Other impressions: First, it’s a very slick package. The controls, the music, the way the camera automatically swoops from overhead to horizontal views as appropriate: the production values are very high. Second, there are a lot of pin-up girly posters scattered around on walls and inside lockers, including product placement for FHM, clearly pandering to the core adolescent male audience. I suppose it’s realistic for a game involving soldiers, but they stick out somewhat as photographs in a rendered world. When you have a person who’s actually present standing next to a poster, it’s weird for the poster to look more real.

Finally, there’s the matter of the dog tags. These are the game’s collectible items, used to unlock bonus items. But the process of getting them is fairly involved: you have to “stick up” a soldier by sneaking up behind him with a gun, then search him using the thermal goggles, apparently. This isn’t easily discoverable, and I didn’t read the part in the manual that explains it. My completism is itching, but although I certainly want to try to get some of them, I really don’t think I’ll try to get them all — apparently you have to replay the game on all of the difficulty settings to do so, and I don’t think I’ll be able to maintain that level of interest. It is, after all, primarily a story-game, and I’ve already seen the story. The fact that they put something like the dog tags in a game like this at all is a little strange, if you ask me, but it’s just a standard part of console games. You have to include something to give it “replay value”, even if it’s not something you’d really want to replay. Somehow, PC games have managed to avoid this — maybe because they’ve longer had the possibility of extending the game with add-ons and fan-made levels and other downloadable content. Are the newer consoles abandoning replay enhancers, now that they have the same content-downloading capability as PCs? I don’t know. If they aren’t yet, I expect they will eventually.

1 Comment so far

  1. Matthew Weise on 12 Jul 2010

    Nice write up of MGS2. It’s nice to see someone actually sort of paid attention to the final sections of the game, even if you maintain the implied commentary on agency feels somewhat accidental.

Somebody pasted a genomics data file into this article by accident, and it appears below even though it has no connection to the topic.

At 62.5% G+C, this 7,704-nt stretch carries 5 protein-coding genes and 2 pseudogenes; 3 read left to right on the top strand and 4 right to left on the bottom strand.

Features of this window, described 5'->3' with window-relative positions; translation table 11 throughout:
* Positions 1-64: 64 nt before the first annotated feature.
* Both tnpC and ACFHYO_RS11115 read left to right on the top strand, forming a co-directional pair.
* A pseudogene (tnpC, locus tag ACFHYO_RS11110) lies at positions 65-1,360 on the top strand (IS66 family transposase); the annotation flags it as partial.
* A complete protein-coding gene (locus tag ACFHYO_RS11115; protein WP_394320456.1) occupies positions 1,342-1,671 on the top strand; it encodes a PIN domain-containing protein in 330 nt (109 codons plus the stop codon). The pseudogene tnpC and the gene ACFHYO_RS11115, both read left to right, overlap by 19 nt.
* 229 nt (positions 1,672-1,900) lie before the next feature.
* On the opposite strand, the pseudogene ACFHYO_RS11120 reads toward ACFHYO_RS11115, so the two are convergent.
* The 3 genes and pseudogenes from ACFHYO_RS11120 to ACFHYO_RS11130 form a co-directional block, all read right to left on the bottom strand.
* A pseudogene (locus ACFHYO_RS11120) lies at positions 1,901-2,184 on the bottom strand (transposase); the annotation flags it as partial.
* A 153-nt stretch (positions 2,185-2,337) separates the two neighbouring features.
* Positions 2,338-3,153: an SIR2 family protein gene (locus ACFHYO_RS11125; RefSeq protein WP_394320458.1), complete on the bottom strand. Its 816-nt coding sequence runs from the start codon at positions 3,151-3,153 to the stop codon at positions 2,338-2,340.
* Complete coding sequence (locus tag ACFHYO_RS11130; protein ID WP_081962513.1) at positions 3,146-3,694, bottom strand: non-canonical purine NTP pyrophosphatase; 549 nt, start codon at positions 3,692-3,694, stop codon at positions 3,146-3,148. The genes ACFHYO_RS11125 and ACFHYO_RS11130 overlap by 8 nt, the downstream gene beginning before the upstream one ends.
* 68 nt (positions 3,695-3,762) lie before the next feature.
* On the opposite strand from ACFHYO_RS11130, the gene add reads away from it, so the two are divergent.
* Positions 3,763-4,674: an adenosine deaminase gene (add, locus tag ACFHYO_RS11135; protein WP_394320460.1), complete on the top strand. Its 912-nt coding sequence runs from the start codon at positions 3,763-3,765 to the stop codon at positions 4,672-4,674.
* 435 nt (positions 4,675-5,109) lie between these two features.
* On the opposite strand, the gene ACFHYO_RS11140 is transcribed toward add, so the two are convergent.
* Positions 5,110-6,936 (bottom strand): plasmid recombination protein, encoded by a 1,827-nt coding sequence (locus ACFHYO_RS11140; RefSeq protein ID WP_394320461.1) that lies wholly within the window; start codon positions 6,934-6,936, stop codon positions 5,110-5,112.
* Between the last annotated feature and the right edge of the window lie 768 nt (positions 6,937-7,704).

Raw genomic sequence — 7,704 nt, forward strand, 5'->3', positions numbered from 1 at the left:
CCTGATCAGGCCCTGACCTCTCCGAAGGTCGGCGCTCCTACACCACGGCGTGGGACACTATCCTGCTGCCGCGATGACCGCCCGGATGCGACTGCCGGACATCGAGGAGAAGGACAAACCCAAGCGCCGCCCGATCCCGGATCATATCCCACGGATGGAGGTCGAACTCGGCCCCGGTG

I remember having a similar reaction to MGS2 the first time I played it (in November 2001). The final, final plot twist–that the S3 plan was about creating the perfect citizen, not the perfect soldier–felt sort of tacked on to me, and at the time I was quite skeptical as to whether the game’s gradual obliteration of player agency (through cut-scenes, etc.) was indeed a conscious expression of this.

    Honestly, to this day, I am not entirely sure how conscious it is, but playing the game again convinced me it works quite well regardless of intent. If you play the game again and read the entire experience in terms of what “Campbell” says about the real S3 plan at the end, a lot of the game’s narrative and gameplay conventions feel like uncanny extension of The Patriots’ thought control… and very seamlessly so.

    Because Kojima so obviously has a fetish for cut-scenes that extends well beyond MGS2 alone, it easy to remain somewhat skeptical as to how intentional his apparent ironic use of them in MGS2 is. I think there is at least a little evidence that his curtailing of player agency according to the “formula” of Metal Gear was intentional, but whether he sees cut-scenes as part of that formula is unclear. In any case, you can argue how intentional it is, but I think really examining the game (and some additional documentation about it, most notable the pitch document that is available online) suggests that expressing themes of totalitarianism via “normal” video game limitings of player agency is at least somewhat intentional.

    Whether you agree with this or not, I’m just happy someone seems to have gotten the ending of the game at all. Most people entirely miss the last twist, probably because you are exhausted by the cut-scene being so long by that point, so it’s nice to see someone who “gets it” in a sense, even if they are less impressed by it than I am.